However, opposing the Cuban government’s seizure of privately-owned sugar acreage and then blocking imports of sugar from seized acreage isn’t a “double standard.”
If the Canadian government seized a Ford engine plant in Windsor, Ontario, and then tried to continue exporting engines made there to the U.S., Ford motor company would file suit for return of their plant and for damages. And the U.S. government would support Ford (or maybe send in troops).
But revolutions happen around the world, and when the bullets stop flying and dust settles, lawyers and title insurance companies begin the work of negotiating and litigating to determine compensation and the return or property to owners.
The challenge of the Cuban revolution has been tied up in Cold War politics, and Florida politics. (See: “Why has the US embargo against Cuba lasted so long?” (The Telegraph, Dec 18, 2014) Cubans who fled Castro and prospered in the U.S. know the damage caused by the revolution then, and know from friends and relatives still in Cuba, the ongoing suffering and repression. Many believe opening trade for sugar imported from Cuban government lands would provide income to the communist government, helping sustain the ongoing repression of political dissidents and everyday Cubans.
For half a century the U.S. federal government blocked economic engagement with Cuba, forbidding trade and travel. Ending these restrictions would open the door for curious Americans to visit Cuba more easily, bringing goods and ideas to and from the long-suffering people of Cuba.
Balseros (DVD available on Netflix) offers a captivating look at life in Cuba as the economy’s downward spiral continued after the fall of the Soviet Union. The USSR had long subsidized communism in Cuba. This from an online review of Balseros:
…works like Joe Morris Doss’s recently published Let the Bastards Go: From Cuba to Freedom on God’s Mercy and Carlos Bosch and José María Doménech’s new documentary Balseros (Cuban Rafters) are much grander humanist statements because they give a particularly human face to the horror of two separate Cuban refugee debacles.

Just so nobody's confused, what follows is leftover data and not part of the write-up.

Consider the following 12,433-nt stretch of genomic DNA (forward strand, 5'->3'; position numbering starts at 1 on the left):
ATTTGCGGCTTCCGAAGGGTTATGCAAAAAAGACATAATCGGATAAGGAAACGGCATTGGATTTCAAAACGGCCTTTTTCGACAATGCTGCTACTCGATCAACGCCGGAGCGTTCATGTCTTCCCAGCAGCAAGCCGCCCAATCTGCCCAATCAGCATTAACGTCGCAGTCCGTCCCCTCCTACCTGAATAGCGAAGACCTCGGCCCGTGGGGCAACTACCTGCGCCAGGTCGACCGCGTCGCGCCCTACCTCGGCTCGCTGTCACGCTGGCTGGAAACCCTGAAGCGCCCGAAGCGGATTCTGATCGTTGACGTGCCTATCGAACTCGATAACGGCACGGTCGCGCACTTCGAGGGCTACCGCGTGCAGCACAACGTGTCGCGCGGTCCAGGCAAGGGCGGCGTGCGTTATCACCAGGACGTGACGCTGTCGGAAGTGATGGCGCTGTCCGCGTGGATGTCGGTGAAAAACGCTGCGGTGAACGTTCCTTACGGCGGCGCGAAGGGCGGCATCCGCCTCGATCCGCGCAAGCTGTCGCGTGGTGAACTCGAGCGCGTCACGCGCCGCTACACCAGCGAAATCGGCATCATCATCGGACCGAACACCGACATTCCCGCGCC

Balseros begins with a shot of a woman boarding a ferry in Cuba. An officer passes a hand-held metal detector over her body. “I only have sadness in my heart,” she says, a statement that lingers in the mind way past this devastating film’s final credits. But there are those who still cling to Castro despite the fact that he has left his people with nothing but the cold metal of resentment in their hearts. Bosch and Doménech focus on the struggles of seven rafters: Guillermo Armas, Rafael Cano, Méricys González, Oscar Del Valle, Míriam Hernández, Juan Carlos, and Misclaida. All of them struggle with leaving their families behind or reuniting with family members who left before them. One woman must whore herself to afford the inner tubes and canvas that will build the raft that may or may not succumb under the unpredictable force of the waters between Cuba and Florida.
The U.S. trade and travel blockade has long prevented both gains from trade but also knowledge and ideas crossing borders.
A friend who grew up in communist Hungary tells of all the propoganda she heard as a child of poverty and disorder in capitalist countries. But when she met tourists from the west, she notice they were wearing expensive clothing.
There is no reason Cubans in Cuba should be poorer than Cubans in Miami. Just as Chinese escaping communism by boat to Hong Kong quickly prospered, Cubans rafting to Florida prospered as well.
The Cuban government has long blamed Cuba’s economic problems on the US trade embargo. By removing that excuse, the US would open trade relations that would engage more Cubans and Americans in commercial relationships.